16Some of the rights (in India and abroad) granted to accused consist of, right not to be subject to arbitrary arrest, detention, search, or seizure (Article 22), Protection in respect of conviction for offences (Article 20), Right to speedy trial (Article 21),standard of proof beyond reasonable doubt (S. 101 of the Evidence Act of India, 1872), right to cross-examination (S.145 of the Evidence Act of India), etc. Juxtapose this with the rights of the victim, express right not to be arrested or prosecuted themselves for answering in any civil or criminal proceeding (S. 132 of the Evidence Act of India), not to give evidence against the spouse (S. 122 of Evidence Act of India and S.264(2) of Criminal Procedure(Scotland) Act, 1995) and a range of protection offered at the discretion of the judge, eg. S.148, 149,150,151 Of the Evidence Act of India, which protect witnesses form abusive cross-examination,scandalous questions,etc.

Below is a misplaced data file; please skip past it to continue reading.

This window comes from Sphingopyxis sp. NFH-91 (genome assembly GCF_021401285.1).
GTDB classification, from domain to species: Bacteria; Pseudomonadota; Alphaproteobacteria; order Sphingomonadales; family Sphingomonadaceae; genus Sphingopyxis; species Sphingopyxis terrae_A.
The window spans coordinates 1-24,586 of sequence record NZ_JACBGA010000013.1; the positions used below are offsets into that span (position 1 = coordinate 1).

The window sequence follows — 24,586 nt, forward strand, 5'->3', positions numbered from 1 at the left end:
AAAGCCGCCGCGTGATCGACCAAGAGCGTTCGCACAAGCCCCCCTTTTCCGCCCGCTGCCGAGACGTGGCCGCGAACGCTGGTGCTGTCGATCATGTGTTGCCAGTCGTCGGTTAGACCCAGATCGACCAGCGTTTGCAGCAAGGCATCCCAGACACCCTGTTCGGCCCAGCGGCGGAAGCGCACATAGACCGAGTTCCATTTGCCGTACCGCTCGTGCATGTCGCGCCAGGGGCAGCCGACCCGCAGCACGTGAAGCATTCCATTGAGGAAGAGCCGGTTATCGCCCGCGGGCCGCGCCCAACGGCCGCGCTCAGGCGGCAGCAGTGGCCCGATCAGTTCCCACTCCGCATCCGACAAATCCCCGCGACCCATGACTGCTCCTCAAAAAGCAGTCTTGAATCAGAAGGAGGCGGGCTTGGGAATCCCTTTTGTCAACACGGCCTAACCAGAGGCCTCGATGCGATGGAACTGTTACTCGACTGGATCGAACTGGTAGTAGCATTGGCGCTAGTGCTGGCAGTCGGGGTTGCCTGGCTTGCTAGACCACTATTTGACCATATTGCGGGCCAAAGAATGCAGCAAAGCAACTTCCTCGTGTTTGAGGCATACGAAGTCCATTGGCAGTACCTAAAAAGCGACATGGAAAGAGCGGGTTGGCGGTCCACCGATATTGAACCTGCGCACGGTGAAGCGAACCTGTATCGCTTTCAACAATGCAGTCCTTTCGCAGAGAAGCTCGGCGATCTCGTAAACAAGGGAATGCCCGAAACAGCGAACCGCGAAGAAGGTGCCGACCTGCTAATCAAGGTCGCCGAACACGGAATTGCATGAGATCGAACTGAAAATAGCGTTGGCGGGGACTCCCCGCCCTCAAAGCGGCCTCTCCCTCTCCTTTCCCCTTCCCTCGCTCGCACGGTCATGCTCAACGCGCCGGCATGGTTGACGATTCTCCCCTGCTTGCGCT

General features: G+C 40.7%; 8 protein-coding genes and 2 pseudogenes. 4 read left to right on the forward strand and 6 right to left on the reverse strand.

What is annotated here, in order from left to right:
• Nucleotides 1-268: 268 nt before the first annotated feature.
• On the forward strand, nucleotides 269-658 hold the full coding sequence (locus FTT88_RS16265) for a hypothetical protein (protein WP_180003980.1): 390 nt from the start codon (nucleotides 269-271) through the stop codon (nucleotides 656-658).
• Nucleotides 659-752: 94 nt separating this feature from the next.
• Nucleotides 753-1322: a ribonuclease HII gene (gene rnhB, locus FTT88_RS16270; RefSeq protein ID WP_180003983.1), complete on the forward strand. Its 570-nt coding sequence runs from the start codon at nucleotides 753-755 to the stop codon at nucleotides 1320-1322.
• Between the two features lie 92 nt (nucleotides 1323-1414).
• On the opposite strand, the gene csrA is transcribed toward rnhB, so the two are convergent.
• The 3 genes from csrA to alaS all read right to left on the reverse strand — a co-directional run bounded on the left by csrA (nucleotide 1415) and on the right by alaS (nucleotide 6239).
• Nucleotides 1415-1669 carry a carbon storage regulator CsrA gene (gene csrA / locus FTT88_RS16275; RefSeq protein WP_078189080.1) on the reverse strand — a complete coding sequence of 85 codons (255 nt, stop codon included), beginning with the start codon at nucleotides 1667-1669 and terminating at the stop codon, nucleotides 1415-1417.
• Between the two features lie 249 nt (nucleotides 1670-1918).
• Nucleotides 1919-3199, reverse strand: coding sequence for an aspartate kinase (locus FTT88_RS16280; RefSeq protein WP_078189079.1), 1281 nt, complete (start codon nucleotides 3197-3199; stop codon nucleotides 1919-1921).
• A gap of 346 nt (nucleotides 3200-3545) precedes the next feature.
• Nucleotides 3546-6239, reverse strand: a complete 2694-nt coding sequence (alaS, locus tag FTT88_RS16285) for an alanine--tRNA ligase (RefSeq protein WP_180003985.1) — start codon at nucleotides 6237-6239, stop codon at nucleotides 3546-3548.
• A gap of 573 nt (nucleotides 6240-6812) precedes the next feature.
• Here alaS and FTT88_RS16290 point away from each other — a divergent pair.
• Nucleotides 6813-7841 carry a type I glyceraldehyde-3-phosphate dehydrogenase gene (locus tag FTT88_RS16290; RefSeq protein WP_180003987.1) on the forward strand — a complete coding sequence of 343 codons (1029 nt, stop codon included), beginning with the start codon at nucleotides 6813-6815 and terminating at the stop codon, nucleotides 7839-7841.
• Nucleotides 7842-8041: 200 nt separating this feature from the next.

17The Jessicca Lall Murder Case is an apt example in this regard, where the murder took place in the presence of many witnesses (all friends of the victim). However, the case has dragged on for two years and witnesses turning hostile have seriously undermined the prosecution's case; The infamous Best Bakery Trial should also be considered, supra note 11.
18 Supra note12, wherein The Scotsman, 16th February 1999, reported an instance of a victim who described her cross-examination as nightmarish;Also see Supra note 9.
19 Supra note 14.The rights recommended were: Right to be treated with respect and recognition, Right to counsel, Right to be referred to adequate services, Right to receive information about the progress of a case, Right to protection of physical safety and privacy, Right to receive compensation from the State and the offender.